I went to a place a few miles away from my house near Redmires. It has a lot of beautiful foliage, I wanted to capture the decaying nature of the environment around me without being too constrained by it. I wanted to capture images that could be universal and could be taken anywhere. For these images I decided to utilise the full effect of depth of field within the lens so I set the aperture to F1.4. I set the camera down on a small tripod and used a remote shutter release to capture both of these photos. I have done this method for pretty much all of the photos I’ve taken with the only exception being the one of the Tree Amigos. I set the camera one a 2 second countdown as well so I had enough time to back away from the tripod without accidentally budging it. I wanted as much light to bounce off of those minute inconsistencies as possible. The small colour variations and imperfections will only be more obvious when working wide open. As I have said before, shooting wide open can often soften out details within the image, this is why I want the camera to absorb as much light information as possible without being blown out. As you can see from these examples, the background is that of an eight foot drop into nothingness, with just the subject in focus you can’t interpret this information because it’s not in focus.

As you can see I achieved 100% focus on the leaf area. I tend to go for slower shutter speeds when I’m locked down in order to achieve as much detail as possible wide open, this photo was shot at 1/30th of a second, same with the following. It just gives a little more time for light to travel down the barrel of the lens in my opinion and makes the bokeh look a lot busier. I liked the slight colour variation on the face of the leaf, this effect is amplified when you activate the Black and White mode in Lightroom. When you bump up the contrast, it really brings out the black values, those inconsistencies in the texture really come through a lot better. I think this effect can really make the image feel more physical and real, despite the fact us humans don’t actually see monochromatically. Black and white images bring more attention to the shape of an image, the circular surface of the leaf is more apparent. The shadows on the first image have more colour information, so there’s more definition, where as if you flip it over to black and white those areas are darker. Colours like orange, red, blue can often register as darker shades of grey when translated over. Greens however can often show up lighter, depending on the level of contrast.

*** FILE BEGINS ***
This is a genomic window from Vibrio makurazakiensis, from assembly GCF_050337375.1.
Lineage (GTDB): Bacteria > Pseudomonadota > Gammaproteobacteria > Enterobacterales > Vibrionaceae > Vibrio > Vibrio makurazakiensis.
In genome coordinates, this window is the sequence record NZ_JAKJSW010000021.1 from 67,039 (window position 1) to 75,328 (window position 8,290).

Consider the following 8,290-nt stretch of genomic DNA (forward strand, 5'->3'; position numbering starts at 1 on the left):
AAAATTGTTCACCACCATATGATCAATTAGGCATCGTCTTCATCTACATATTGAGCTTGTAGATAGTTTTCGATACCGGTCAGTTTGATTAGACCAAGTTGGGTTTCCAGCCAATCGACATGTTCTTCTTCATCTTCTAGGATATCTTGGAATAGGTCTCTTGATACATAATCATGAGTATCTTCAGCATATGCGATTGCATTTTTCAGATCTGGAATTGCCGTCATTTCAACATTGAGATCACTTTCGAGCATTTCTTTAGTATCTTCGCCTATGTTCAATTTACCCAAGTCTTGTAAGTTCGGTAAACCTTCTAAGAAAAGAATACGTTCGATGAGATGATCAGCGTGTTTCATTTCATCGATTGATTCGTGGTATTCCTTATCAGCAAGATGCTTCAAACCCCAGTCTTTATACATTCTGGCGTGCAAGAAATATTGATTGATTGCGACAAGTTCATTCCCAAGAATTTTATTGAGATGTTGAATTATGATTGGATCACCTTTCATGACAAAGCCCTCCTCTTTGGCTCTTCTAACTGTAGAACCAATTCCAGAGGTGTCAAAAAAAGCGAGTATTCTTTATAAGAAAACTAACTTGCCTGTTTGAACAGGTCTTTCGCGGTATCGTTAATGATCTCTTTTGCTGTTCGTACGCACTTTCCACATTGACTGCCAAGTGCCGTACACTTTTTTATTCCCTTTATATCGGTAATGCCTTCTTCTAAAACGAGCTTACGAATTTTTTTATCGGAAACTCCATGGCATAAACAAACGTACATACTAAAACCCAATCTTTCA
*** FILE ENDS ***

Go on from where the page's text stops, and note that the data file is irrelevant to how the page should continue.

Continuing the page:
The main thing I learned throughout this experience is the attention you need to physically bring to details in the image. The subject and context actually bring the photo together, not just the technical skill. You can shoot anything perfect but if the subject isn’t intriguing, or doesn’t make you think – it’s just plain boring. For example this photograph of Felicity Jones by Laura Pannack, would this image be as renowned as it is if it weren’t for the fact it features one of the UK’s hottest movie stars? Perhaps, but the photographer knew this by design, she didn’t want the focus to be on the fields in the background, she didn’t distract us with foreground elements either – all of which could have made for an exceptional image, but the focus had to be on the actor. You could take this even deeper and say the background could represent her upbringing, where the actress came from.

For the final set, I chose to feature the photographs with the background in focus first, then follow with the foreground. I think the images flow better if you know the context behind them better, this also shows us the difference background has over the images, even if the background is nowhere near as fascinating as the fore – you have to appreciate the selective nature of these images. This particular experiment allowed me to think about things in a different way. As a photographer you’re in charge of what people see and what they don’t, so it’s very important to make your intensions clear.

Published by bobbiemeralisarangi

Sheffield based Fine Art Photographer.